What interests you most in curatorial practices?
In the projects I work on alone, the interest is more focused. The topics I was dealing with started to manifest themselves in the exhibition “All That Is Solid Melts into Air” held in Maxim Bogdanovich’s Literary Museum. In that period the museum was being renovated – it was a great success for curatorial work: I was free to do anything. This helped to develop direct interaction and think about the museum space itself: the reconstruction allowed the artists to make their works site-specific and critically comment on the composition of the museum space itself. The building was constructed in the late 1980s and early 1990s and it was a fairly new type of museum associated with nation-centered romanticism with the whole set of clichés about it, as well as about the nation and the protagonist who was certainly gender-centered. While working on the exhibition, my interests were formed – which I am still working on now. Among them there is a museum display, memory policies and collective affects. These topics are present and developed in my project “The Specific Emotional” on social choreography, the theory of holiday and events.
By the way, about the names you give your projects. They are always rather long and contain adjectives. Is this a kind of curator’s signature?
I like long names, because their ambiguity creates space for imagination. In fact, naming is one of the most difficult things for me. I often use quotations from various texts: for example, from the Communist Manifesto (“All That Is Solid… ”) or from Ines and Eyal Weizman’s studies of the architecture of the disaster (“While the Stones are on the Hill ..”).
Is it better for the curator today to be closely linked to one’s space, or, vice versa, be a cosmopolitan?
It all depends on one’s goals and tasks. At the moment an interesting discussion about nomadism/settled way of life seems to be emerging, if I can paraphrase your question through such an opposition. Curators are always mobile, they often have no home, they are precarious. This mobility and plasticity are often interpreted as something progressive (for example, Rosi Braidotti’s nomadism or the multitude in Antonio Negri’s and Paolo Virno’s works). However, as it seems to me, this is often reflected in the quality of work, exhibitions and studies come to be superficial, unintelligible, they just operate with fashionable buzzwords. On the other hand, another idea is beginning to come to the forefront: how to rethink one’s connection to a place in the long-term perspective, how to work not on a project, but on a lengthy, complex and time-consuming practice. I think it is important to grasp the dialectic of “dasein” and critical distance, try to find a form of work that would not fall into provincialism and at the same time keep in touch with the place. I think in Minsk you can work as a curator only if you constantly travel and work in other contexts.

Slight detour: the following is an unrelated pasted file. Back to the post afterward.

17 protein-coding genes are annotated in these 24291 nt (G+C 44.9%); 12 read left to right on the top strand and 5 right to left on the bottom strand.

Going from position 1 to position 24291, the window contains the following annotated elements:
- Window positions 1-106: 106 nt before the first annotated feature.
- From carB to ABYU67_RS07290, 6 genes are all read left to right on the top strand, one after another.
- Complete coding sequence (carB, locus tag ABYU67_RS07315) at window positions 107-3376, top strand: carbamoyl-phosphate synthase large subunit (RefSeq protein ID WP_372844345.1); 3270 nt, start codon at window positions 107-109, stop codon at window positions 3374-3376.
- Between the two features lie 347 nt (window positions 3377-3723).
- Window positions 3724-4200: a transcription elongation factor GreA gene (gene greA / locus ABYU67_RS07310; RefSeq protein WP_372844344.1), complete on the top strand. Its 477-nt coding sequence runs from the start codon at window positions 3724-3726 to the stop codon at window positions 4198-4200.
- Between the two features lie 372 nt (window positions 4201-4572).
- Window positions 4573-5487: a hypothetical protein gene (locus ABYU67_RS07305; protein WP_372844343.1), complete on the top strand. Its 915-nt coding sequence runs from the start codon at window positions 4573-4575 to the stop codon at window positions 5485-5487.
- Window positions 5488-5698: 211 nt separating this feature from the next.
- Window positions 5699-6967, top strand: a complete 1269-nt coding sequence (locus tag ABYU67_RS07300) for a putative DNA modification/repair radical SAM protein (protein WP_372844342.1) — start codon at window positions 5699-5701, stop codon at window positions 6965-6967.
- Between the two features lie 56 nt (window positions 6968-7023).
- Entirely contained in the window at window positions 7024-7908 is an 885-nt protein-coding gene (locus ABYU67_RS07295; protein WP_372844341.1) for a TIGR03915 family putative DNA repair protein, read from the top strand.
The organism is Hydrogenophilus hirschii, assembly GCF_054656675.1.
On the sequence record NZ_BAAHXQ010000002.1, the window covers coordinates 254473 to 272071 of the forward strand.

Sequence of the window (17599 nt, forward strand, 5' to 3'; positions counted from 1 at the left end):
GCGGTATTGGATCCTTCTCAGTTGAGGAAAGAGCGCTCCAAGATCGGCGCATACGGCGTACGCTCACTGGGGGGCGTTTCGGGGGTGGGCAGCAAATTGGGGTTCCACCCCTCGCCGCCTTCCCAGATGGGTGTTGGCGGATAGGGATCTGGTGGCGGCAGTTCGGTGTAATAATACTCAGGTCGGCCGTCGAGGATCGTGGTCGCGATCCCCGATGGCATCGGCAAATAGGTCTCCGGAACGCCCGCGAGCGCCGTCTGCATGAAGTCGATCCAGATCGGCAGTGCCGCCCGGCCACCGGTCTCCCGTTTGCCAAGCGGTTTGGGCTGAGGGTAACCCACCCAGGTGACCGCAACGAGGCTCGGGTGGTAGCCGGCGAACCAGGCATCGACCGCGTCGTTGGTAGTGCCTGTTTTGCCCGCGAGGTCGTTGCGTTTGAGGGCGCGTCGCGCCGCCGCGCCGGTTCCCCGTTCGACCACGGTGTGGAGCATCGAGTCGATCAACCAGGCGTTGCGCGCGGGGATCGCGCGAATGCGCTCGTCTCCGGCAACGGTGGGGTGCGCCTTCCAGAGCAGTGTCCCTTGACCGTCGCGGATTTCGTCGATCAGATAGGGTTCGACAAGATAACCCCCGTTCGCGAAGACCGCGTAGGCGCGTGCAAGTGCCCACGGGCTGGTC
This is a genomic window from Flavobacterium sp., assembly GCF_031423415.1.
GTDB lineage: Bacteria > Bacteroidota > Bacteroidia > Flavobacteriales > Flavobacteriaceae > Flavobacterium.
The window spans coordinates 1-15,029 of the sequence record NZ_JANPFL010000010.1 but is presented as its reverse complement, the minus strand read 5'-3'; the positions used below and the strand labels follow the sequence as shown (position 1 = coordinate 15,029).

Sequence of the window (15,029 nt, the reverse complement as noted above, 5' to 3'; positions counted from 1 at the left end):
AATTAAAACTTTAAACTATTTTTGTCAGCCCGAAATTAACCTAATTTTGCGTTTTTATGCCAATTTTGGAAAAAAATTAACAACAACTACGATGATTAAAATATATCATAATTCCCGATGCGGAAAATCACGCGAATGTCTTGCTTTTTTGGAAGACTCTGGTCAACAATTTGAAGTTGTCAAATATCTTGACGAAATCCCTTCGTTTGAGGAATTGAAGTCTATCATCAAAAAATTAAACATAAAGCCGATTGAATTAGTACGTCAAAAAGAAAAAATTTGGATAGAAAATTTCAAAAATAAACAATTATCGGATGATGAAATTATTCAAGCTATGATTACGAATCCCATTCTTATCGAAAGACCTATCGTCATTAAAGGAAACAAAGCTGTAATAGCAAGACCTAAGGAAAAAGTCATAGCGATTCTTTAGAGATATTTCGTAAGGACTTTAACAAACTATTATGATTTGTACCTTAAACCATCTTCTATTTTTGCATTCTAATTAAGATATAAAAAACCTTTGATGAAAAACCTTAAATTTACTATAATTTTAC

Over the last five years, a generation of young curators has appeared in Minsk. What should they do then?
I have no recipes. In my case, it is studying and working abroad, communication with professional communities as a part of an international perspective. In Minsk it is very easy to reach a certain level, but it is difficult to break the glass ceiling. Thus, it seems to me, it is just necessary to use communication channels, residences, various programs not only for, so to say, one’s professional development, but also for maintaining connections, exchanging experience, searching for synchronous and parallel issues. In Minsk there is a high risk of getting stuck in parochialism, as I see it. I truly find it hard to understand why so few people attend important exhibitions in such cities as Kiev, Vilnius, Warsaw, Bialystok, Moscow, and other cities so close to us.
Are there any curatorial strategies of working with the project and the public?
Certainly. This is a big discussion in museum theory and practice that concerns the questions of how to remain a critical institution, work with the public and, at the same time, do not transform into exclusively entertaining formats, following the demand to increase the audience. To perform successful experiments one needs to have enough of such resources as personnel, time and financing. However, there are numerous examples of working with the audience and mediation of art with minimal budgets: this requires intelligence, practice, flexibility, political position and a desire to work. In Minsk, it seems to me, there is a lack of discussion and a laboratory environment where to experiment. At the moment everything has been reduced to the question of how to attract more and more visitors by any means, as I see it. I am not an expert in this matter: I have never worked inside an institution, I really do not like administration, management and bureaucracy. Also, in Minsk there is a lack of interesting, brave projects with innovative issues – the qualitative content is a rare thing. It seems important to me not to repeat those clichés that underly the official (and often unofficial, too) field of today’s art, but to offer new points of view and new experience.
Is this your mission as a curator?
Working in Belarus, I see my interest in creating a space for communication for Belarusian artists with close and international contexts: I think we critically lack this synchronization. I always try to exhibit Belarusian artists together with artists from other countries. And this is the best that a curator who works in Minsk can do now. Thus, it is important to work internationally and monitor what is happening regionally – from Russia to Romania, at least. These are contexts that are close to us. It is high time to finish with representative exhibitions of exclusively Belarusian art. For example, now I am purposefully trying not to do exhibitions of Belarusian artists only. I am also trying to continue working through self-organization, at least partially.
What project are you working on now?